Eiffel Tower shut as Paris braces for ‘ultra violent’ protesters

A protestor holds a french flag amid tear gas in front of the Arc de Triomphe near the Champs Elysees, in Paris. Photo by Lucas BARIOULET / AFP / LUCAS BARIOULET/AFP/Getty Images
A protestor holds a french flag amid tear gas in front of the Arc de Triomphe near the Champs Elysees, in Paris. Photo by Lucas BARIOULET / AFP / LUCAS BARIOULET/AFP/Getty Images
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France mobilised tens of thousands of police officers and made plans to shut down tourist attractions like the Eiffel Tower and the Louvre on the eve of anti-government protests that authorities feared could be even more violent than ones that have crippled the country for weeks.

The drastic security measures will put central Paris in a lockdown today, disrupting the plans of tens of thousands of tourists and residents.

Hundreds of shops in Paris planned to shut their doors as well, preferring to lose business during the key holiday shopping period rather than have their windows smashed in and their merchandise looted, as happened to many Paris stores last Saturday when an anti-government protest over rising taxes turned into a riot.

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Yesterday, workers across Paris lugged pieces of plywood and hammered boards over the windows of shops and businesses - making the plush Champs-Elysees neighbourhood appear like it was bracing for a hurricane.

Some top French officials said that description was not far off.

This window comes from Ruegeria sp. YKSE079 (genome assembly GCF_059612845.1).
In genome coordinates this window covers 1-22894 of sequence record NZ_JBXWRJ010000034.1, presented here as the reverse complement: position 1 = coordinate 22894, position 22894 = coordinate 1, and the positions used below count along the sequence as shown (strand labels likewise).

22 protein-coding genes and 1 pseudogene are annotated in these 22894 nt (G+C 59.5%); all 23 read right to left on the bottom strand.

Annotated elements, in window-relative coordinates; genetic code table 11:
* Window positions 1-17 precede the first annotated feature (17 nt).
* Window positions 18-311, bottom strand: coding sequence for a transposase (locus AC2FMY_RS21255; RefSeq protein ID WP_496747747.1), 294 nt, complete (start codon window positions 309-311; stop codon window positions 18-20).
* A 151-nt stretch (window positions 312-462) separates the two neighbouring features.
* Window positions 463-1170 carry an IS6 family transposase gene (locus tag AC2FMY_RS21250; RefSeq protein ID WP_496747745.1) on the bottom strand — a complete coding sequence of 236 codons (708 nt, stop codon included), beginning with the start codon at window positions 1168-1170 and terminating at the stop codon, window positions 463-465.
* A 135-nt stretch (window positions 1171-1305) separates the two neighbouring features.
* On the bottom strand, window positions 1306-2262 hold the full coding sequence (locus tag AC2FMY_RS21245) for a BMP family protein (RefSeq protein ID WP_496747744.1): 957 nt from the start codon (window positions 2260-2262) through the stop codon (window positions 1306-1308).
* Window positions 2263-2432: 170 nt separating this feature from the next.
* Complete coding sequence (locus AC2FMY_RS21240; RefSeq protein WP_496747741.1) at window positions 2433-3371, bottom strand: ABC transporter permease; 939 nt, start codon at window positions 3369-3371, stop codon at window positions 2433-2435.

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“According to the information we have, some radicalised and rebellious people will try to get mobilised tomorrow,” Interior Minister Christophe Castaner told a press conference yesterday. “Some ultra-violent people want to take part.”

Authorities say 8,000 police will fan out across Paris, equipped with a dozen barricade-busting armored vehicles that could be used for the first time in a French urban area since the 2005 riots.

“These vehicles can be very useful to protect buildings,” said Stanislas Gaudon, head of the Alliance police union. “And in case they set up barricades, we can quickly clear out the space and let our units progress.”

Paris police, fearing that radical protesters could turn street furniture and construction materials into makeshift weapons, were removing all glass containers, railings and construction machines in high-risk areas. Those included the world-renowned Champs-Elysees Avenue, which would normally be packed with tourists and shoppers on a Saturday in early December.

The Nicolas wine chain, one of the biggest retailers in the country, canceled all its wine tasting sessions scheduled for today.

“It’s with an immense sadness that we’ll see our city partially brought to a halt, but your safety is our priority,” Paris mayor Anne Hidalgo said. “Take care of Paris on Saturday because Paris belongs to all the French people.”

Across the country, France is mobilising some 89,000 police, up from 65,000 last weekend, when more than 130 people were injured and over 400 arrested.